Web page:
GP Insights # 201, 15 December 2019
Conservative party leader and Prime Minister Boris Johnson's bet on a snap election to receive a public mandate on Brexit in the United Kingdom on 12 December has paid off. The general election that took place after three years has secured Boris Johnson's position as the Prime Minister and backed his promise to "get Brexit done" and take the country out of the European Union by 31 January 2020. In addition, the Conservatives secured 364 of the 650 seats in the House of Commons, a comfortable majority of 74.
With a clear majority now, the months of political deadlock over Brexit stands resolved but at the same time open a channel of negotiation with EU on the trade deal. Johnson, whose 20-week tenure in power has been marked by chaotic scenes in Parliament and stark division between Remainers and Leavers, this victory on 12 December is the path ahead from where Theresa May started with the 2016 EU referendum.
What is the background?
The general election was the culmination of the deadlock over withdrawal agreement that Johnson negotiated with EU in October. It entails the UK leaving the customs union and the single market, with plans for a free-trade agreement later. The general election has changed the political landscape of Britain. The voting patterns have shown the clear divisions over how the public have voted for the main parties: Conservatives and Labour corresponding to the Conservatives representing the Leavers and Labour representing the Remainer sect of the Brexit debate.
What does it mean?
The election turnout was about 67 per cent, similar to the previous general election in 2017. However, the results mark a decisive shift in British politics. It is not only the Conservatives' best election performance since Thatcher but also Labour's worst defeat since 1935 when Clement Attlee leads the party.
The elections put forth three essential questions that Britain will have to address in the coming years.
Firstly, the clear mandate on "get Brexit done" inevitably brings Johnson to the next hurdle: What about Britain after Brexit? As his post-election speech reverberates the start of the healing process, it also ushers a potentially difficult transition period during which the UK and EU are expected to hammer out a deal on their future relationship. In spite of a distinct air of relief among the EU members on the passage of the withdrawal agreement in the British Parliament, negotiating a trade deal will not be easy with several sticking factors like how will the Northern Ireland economics looks, what about the health care facilities, the immigration question and what happens to British outside UK and in EU and vice versa.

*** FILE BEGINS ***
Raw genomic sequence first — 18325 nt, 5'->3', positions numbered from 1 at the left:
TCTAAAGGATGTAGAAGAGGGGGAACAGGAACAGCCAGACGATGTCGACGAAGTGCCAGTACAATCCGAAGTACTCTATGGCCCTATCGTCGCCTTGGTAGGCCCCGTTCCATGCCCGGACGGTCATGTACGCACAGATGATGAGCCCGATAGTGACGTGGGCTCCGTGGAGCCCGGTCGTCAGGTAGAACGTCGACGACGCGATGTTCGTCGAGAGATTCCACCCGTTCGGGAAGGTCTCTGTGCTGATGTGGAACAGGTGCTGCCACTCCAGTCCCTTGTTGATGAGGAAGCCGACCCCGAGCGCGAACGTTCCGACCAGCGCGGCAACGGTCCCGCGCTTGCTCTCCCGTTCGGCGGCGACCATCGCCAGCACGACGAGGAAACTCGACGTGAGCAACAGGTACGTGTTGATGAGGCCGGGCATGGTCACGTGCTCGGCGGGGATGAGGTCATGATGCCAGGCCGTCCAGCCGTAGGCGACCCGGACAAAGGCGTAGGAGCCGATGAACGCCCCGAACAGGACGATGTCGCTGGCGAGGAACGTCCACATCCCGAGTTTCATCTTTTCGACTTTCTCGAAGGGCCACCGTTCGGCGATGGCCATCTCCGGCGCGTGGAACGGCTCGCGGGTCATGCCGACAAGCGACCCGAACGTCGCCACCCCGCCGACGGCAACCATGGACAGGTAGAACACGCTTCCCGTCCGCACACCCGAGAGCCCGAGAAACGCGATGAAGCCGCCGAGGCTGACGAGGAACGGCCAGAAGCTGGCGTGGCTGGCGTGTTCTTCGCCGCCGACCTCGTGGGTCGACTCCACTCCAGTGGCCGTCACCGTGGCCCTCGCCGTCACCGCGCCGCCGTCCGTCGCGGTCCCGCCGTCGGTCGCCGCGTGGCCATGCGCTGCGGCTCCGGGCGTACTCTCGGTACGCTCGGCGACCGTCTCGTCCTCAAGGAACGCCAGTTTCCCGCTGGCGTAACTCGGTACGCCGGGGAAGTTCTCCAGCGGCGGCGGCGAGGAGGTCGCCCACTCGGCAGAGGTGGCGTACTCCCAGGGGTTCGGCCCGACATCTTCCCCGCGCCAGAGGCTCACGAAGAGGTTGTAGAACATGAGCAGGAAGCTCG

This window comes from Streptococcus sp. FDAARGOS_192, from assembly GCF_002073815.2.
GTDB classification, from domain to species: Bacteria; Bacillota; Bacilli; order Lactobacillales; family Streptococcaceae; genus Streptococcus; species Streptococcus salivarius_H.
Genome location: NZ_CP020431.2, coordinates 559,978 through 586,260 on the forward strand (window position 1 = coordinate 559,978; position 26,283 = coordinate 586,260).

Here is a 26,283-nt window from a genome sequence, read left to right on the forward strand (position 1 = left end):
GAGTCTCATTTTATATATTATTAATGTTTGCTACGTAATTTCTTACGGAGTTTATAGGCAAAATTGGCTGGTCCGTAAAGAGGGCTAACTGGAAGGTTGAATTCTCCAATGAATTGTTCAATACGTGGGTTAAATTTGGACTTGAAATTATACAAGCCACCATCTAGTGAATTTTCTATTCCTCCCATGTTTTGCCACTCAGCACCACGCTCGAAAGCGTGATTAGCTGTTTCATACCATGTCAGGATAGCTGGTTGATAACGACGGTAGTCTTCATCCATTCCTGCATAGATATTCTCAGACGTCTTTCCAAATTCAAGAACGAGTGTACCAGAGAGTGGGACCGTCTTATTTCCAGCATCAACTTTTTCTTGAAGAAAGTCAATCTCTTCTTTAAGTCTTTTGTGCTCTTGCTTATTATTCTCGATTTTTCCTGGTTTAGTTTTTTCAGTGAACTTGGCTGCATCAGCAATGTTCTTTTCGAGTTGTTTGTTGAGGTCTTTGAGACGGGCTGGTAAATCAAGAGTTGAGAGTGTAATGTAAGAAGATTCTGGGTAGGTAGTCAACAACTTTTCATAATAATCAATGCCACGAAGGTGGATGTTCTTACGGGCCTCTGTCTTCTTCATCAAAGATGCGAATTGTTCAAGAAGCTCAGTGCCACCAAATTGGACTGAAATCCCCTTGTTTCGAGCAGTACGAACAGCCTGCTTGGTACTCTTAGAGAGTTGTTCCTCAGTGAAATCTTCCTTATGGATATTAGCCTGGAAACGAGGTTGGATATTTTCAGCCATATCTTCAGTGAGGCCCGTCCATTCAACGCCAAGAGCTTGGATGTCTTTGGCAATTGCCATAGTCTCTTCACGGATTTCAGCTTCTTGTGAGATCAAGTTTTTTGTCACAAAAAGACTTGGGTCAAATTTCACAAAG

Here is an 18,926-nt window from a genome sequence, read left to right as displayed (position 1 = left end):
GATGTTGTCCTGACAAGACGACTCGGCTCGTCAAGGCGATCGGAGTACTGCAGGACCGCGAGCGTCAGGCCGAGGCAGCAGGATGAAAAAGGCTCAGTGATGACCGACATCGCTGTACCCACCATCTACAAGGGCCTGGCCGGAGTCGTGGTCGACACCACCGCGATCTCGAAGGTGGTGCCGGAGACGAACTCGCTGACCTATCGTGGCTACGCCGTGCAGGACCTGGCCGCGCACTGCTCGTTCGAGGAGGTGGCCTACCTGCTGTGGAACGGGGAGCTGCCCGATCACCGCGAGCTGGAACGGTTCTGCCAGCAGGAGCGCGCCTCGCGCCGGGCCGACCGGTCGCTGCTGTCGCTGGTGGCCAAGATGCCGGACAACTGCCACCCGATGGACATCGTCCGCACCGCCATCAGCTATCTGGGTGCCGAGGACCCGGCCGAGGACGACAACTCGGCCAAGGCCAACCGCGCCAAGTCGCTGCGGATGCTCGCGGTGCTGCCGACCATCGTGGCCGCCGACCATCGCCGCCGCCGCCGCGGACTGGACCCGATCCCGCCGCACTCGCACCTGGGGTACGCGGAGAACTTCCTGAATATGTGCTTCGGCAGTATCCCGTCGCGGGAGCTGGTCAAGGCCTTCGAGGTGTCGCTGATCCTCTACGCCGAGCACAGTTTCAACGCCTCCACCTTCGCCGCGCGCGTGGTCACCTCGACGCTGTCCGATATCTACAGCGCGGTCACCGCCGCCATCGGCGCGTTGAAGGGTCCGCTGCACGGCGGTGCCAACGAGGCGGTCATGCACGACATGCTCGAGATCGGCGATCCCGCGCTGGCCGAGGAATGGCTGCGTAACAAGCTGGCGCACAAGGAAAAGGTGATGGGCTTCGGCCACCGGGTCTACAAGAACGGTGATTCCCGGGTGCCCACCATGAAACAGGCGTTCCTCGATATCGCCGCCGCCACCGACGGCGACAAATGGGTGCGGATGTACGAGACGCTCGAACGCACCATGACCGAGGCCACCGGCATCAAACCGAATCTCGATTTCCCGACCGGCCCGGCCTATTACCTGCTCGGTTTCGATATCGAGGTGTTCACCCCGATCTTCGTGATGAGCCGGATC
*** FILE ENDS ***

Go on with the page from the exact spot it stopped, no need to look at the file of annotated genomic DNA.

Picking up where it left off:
Secondly, the failure of the Labour party has brought in a moment of retrospection for the party's stand and future. As Jeremy Corbyn, the leader of the Labour Party, announced he would not be heading another election campaign, who will be the next leader of the party? The Labour party has lost votes of the working class in its prime heartlands. Several of Labour's strongholds across Britain's Midlands and north fell to the Conservatives. The swing is blamed on Corbyn's ambiguity over Brexit, his positions alienated the moderates and shifted the party firmly away from the centre-ground that brought Labour three successive election victories under Tony Blair. Interestingly the policies of the Labour party were much revered and that is where the Labour party should start.
Thirdly, the election has brought back the Scott question to the Brexit debate. The Liberal Democrats who were forecast to win 13 seats from the region under Jo Swinson lost her seat to the Scottish National Party. The Scottish National Party, which strongly opposes Brexit, won 55 of the 59 seats in Scotland setting the stage to demand a second independence vote. After her victory, Scotland's first minister, Nicola Sturgeon, said Johnson did not have the mandate to take Scotland out of the EU. This will prove to be Johnson's second hurdle while leading the country out of EU in 2020.